Quality agencies like the Malaysian Quality Agency (MQA) which certifies university courses is focused on paperwork trails and document compliance rather than the content and delivery of curriculum. The MQA is process rather than outcome orientated, and thus it is questionable about the quality they are actually certifying. Teaching pedagogies are rapidly changing in the business field, and local schools have much to gain in this area.

This brings us to the issue of entrepreneurship itself. Business schools have to decide whether they want to teach entrepreneurship, or teach about entrepreneurship. This comes down to the very question about what do business schools want to produce; entrepreneurs and the future leaders of commerce, or fodder who know a little about business and entrepreneurship?

Local research tends to reflect the latter. Much of the research undertaken by business school researchers is duplicative of what has already been done in other places, where only the context is different. Consequently the same research questions are asked over and over again, thus making very little contribution to enhancing local intellectual knowledge.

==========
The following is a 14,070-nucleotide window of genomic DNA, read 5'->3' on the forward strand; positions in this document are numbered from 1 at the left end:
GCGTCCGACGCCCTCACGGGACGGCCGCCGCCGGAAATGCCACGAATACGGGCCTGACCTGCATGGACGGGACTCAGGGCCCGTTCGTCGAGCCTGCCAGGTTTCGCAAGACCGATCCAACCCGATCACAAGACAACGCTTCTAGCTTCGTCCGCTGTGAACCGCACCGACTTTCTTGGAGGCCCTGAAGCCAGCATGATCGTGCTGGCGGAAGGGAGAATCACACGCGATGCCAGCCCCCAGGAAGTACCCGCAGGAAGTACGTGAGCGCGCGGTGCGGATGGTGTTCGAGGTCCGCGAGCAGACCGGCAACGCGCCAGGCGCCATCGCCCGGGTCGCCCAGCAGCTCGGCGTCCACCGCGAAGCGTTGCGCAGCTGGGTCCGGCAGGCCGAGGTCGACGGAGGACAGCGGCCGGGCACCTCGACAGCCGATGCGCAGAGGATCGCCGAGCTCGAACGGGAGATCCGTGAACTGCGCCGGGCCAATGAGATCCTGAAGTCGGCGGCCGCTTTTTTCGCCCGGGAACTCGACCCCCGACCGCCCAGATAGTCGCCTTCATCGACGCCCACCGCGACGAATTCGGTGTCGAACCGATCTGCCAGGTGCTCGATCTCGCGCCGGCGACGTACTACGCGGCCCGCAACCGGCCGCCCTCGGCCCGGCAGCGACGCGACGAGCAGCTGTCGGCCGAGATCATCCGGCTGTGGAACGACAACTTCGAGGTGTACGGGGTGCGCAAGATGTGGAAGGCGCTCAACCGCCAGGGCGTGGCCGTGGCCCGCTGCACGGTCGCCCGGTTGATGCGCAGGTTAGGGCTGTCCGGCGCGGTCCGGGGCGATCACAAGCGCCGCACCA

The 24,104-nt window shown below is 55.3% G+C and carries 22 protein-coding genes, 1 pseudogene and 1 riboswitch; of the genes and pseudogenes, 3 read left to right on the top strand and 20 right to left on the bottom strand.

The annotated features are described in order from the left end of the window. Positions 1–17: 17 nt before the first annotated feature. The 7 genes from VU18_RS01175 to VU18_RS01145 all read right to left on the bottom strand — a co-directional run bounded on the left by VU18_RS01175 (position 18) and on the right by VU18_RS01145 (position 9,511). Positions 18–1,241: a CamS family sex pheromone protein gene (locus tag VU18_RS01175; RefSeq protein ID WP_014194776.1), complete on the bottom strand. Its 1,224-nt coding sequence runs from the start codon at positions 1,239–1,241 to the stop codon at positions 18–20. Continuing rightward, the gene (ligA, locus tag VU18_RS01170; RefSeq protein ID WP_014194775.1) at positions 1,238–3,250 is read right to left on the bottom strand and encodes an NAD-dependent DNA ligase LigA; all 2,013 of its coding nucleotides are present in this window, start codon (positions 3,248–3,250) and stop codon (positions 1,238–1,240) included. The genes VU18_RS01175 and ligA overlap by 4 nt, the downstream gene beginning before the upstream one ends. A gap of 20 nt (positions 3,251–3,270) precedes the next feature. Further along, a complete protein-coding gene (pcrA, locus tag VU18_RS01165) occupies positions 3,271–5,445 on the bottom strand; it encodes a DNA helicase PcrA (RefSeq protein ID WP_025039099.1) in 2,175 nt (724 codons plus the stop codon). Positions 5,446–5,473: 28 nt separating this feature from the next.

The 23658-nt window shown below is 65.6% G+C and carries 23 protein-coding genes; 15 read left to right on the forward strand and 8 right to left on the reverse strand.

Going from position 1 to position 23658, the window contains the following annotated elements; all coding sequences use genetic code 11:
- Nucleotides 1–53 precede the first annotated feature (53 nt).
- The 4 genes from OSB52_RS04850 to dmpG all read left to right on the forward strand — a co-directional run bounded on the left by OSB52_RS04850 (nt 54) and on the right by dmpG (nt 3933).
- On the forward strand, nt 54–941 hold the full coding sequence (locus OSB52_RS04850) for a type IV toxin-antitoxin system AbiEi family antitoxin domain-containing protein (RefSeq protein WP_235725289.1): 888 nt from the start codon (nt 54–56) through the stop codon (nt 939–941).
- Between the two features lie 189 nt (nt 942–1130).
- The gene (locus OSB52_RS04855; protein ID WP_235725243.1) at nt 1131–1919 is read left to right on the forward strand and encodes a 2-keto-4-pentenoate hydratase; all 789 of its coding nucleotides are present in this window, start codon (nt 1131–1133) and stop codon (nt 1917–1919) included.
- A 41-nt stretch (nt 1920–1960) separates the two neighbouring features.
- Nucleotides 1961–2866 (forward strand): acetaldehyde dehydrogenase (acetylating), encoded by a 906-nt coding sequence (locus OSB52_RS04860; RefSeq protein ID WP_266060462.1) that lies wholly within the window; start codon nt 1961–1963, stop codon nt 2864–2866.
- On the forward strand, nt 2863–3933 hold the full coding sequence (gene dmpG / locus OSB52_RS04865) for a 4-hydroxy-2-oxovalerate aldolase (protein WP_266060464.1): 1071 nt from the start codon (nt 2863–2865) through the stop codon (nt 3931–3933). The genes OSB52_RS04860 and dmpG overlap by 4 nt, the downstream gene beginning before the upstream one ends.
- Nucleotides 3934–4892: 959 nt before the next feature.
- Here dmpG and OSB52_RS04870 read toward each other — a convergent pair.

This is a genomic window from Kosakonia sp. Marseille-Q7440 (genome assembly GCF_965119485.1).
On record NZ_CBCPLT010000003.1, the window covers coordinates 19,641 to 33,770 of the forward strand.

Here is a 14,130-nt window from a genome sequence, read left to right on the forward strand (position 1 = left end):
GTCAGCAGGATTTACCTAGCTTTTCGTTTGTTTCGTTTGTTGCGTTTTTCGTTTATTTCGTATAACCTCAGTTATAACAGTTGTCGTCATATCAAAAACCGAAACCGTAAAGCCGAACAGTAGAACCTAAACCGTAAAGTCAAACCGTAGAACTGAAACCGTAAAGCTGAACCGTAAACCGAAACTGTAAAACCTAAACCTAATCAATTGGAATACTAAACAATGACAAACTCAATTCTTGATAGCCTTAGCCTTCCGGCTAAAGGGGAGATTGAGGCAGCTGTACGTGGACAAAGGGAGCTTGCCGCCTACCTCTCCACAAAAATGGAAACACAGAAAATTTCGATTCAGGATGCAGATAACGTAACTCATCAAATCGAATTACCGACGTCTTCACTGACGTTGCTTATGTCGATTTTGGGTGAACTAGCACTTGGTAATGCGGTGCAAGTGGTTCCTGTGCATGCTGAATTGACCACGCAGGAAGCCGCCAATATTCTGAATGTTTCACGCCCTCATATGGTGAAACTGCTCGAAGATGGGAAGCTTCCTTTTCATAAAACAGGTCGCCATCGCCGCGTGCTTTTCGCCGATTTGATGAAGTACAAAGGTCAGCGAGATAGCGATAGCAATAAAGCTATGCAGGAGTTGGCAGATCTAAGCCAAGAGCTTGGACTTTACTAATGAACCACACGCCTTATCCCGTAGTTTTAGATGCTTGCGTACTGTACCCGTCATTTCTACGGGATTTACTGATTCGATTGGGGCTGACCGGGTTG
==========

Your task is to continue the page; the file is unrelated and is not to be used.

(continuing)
It could be argued that business schools have a role to play in a nation’s development, particularly in developing countries within the ASEAN region. Participatory Action Research (PAR) may be a better approach to raising business school standards, creating reputations, and building local business school profiles, than continuing along the path of doing ‘me too’ research.

On research methodologies, traditional quantitative mathematical based methods are almost mandatory, with little room allowed for those who would like to experiment with qualitative methods of finding new understandings through say ethnography and narrative methodologies, for example.